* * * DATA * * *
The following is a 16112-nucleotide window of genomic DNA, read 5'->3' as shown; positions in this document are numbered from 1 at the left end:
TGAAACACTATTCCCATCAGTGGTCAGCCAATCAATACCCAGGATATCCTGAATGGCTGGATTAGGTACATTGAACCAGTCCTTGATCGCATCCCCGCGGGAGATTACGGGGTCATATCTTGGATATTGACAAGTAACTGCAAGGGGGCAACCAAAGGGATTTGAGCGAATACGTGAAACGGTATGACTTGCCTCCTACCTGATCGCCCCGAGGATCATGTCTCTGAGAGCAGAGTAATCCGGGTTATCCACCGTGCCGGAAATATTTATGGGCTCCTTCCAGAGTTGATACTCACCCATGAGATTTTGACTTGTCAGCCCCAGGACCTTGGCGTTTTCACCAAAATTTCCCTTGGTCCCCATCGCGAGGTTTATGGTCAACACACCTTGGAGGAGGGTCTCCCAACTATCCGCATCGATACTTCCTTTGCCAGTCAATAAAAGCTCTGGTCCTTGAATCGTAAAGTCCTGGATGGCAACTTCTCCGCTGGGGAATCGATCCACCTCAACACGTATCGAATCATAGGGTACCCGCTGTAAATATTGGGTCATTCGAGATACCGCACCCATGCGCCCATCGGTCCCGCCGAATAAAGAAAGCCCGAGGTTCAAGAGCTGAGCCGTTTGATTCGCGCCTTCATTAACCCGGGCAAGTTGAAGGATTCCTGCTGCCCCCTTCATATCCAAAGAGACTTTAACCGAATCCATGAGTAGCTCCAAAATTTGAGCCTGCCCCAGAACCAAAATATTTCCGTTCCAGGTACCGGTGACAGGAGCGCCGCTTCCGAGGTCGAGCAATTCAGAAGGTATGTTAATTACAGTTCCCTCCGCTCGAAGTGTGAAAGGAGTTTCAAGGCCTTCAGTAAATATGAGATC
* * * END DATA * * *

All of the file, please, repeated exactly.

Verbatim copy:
The following is a 16112-nucleotide window of genomic DNA, read 5'->3' as shown; positions in this document are numbered from 1 at the left end:
TGAAACACTATTCCCATCAGTGGTCAGCCAATCAATACCCAGGATATCCTGAATGGCTGGATTAGGTACATTGAACCAGTCCTTGATCGCATCCCCGCGGGAGATTACGGGGTCATATCTTGGATATTGACAAGTAACTGCAAGGGGGCAACCAAAGGGATTTGAGCGAATACGTGAAACGGTATGACTTGCCTCCTACCTGATCGCCCCGAGGATCATGTCTCTGAGAGCAGAGTAATCCGGGTTATCCACCGTGCCGGAAATATTTATGGGCTCCTTCCAGAGTTGATACTCACCCATGAGATTTTGACTTGTCAGCCCCAGGACCTTGGCGTTTTCACCAAAATTTCCCTTGGTCCCCATCGCGAGGTTTATGGTCAACACACCTTGGAGGAGGGTCTCCCAACTATCCGCATCGATACTTCCTTTGCCAGTCAATAAAAGCTCTGGTCCTTGAATCGTAAAGTCCTGGATGGCAACTTCTCCGCTGGGGAATCGATCCACCTCAACACGTATCGAATCATAGGGTACCCGCTGTAAATATTGGGTCATTCGAGATACCGCACCCATGCGCCCATCGGTCCCGCCGAATAAAGAAAGCCCGAGGTTCAAGAGCTGAGCCGTTTGATTCGCGCCTTCATTAACCCGGGCAAGTTGAAGGATTCCTGCTGCCCCCTTCATATCCAAAGAGACTTTAACCGAATCCATGAGTAGCTCCAAAATTTGAGCCTGCCCCAGAACCAAAATATTTCCGTTCCAGGTACCGGTGACAGGAGCGCCGCTTCCGAGGTCGAGCAATTCAGAAGGTATGTTAATTACAGTTCCCTCCGCTCGAAGTGTGAAAGGAGTTTCAAGGCCTTCAGTAAATATGAGATC